When the metals are to be converted to nickel chloride or cobalt chloride, then no reduction is necessary prior to the chlorination step. However, prior reduction of the material may result in an enhanced chlorination of the nickel and cobalt. When manganese is to be converted to its chloride form, then reduction of the manganese to the +2 or +3 oxidation state is necessary in order for the manganese to react with the chlorine. When the metal bearing material is subjected directly to a chlorination process, it is preferred that the metal bearing material be heated to a temperature from about 200° C. to about 600° C. The parameters for chlorinating the metal bearing material are the same whether or not the metal bearing feed material has been reduced.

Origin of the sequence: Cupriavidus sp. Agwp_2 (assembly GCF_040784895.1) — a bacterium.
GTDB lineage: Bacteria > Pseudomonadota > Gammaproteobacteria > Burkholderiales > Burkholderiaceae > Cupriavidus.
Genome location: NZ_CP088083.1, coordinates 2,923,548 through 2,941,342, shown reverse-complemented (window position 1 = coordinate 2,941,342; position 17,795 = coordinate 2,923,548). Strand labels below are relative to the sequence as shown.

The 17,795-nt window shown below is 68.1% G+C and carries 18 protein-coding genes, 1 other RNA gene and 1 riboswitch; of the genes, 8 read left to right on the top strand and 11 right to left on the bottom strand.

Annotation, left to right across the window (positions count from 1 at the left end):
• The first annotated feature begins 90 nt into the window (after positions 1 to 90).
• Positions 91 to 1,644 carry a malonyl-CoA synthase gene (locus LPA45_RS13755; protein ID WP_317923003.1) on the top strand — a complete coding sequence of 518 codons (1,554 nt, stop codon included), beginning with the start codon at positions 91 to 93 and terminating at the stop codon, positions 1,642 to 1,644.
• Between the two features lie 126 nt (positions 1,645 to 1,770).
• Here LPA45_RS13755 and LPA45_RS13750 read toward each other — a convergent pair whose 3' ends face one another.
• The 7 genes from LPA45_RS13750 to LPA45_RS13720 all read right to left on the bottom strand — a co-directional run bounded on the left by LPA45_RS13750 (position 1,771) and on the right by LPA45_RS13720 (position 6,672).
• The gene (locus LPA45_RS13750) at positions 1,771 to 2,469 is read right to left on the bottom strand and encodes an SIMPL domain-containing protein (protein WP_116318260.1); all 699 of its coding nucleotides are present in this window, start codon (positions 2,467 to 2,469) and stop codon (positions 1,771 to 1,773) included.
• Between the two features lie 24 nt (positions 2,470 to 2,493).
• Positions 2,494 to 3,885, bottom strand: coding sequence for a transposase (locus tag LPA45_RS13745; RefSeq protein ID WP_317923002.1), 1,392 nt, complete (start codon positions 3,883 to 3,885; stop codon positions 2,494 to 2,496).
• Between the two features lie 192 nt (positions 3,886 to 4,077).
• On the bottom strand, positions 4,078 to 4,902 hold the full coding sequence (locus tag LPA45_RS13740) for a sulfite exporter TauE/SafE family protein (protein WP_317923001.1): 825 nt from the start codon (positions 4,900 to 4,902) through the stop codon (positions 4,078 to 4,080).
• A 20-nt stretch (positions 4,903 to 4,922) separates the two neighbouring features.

The chlorination is conducted in the absence of air and in the presence of chlorine or a chlorine source. The chlorine source is ferric chloride and/or cupric chloride. The chlorine or chlorine source is present in at least the stoichiometric amount needed for the chlorination of the metal values present. It is preferred that the chlorine or chlorine source not be used in an amount greater than about five times the stoichiometric amount needed to chlorinate the metal values. When the metal oxides or silicates are not first reduced prior to chlorination, then it is preferred that the chlorination be conducted in the presence of ferric chloride or cupric chloride. It is more preferred to conduct the chlorination in the presence of ferric chloride. The chlorination of the unreduced metal bearing material is much slower when conducted only in the presence of a chlorine gas atmosphere. Chlorine gas is a more efficient chlorinator when the metal bearing material has been reduced prior to the chlorination.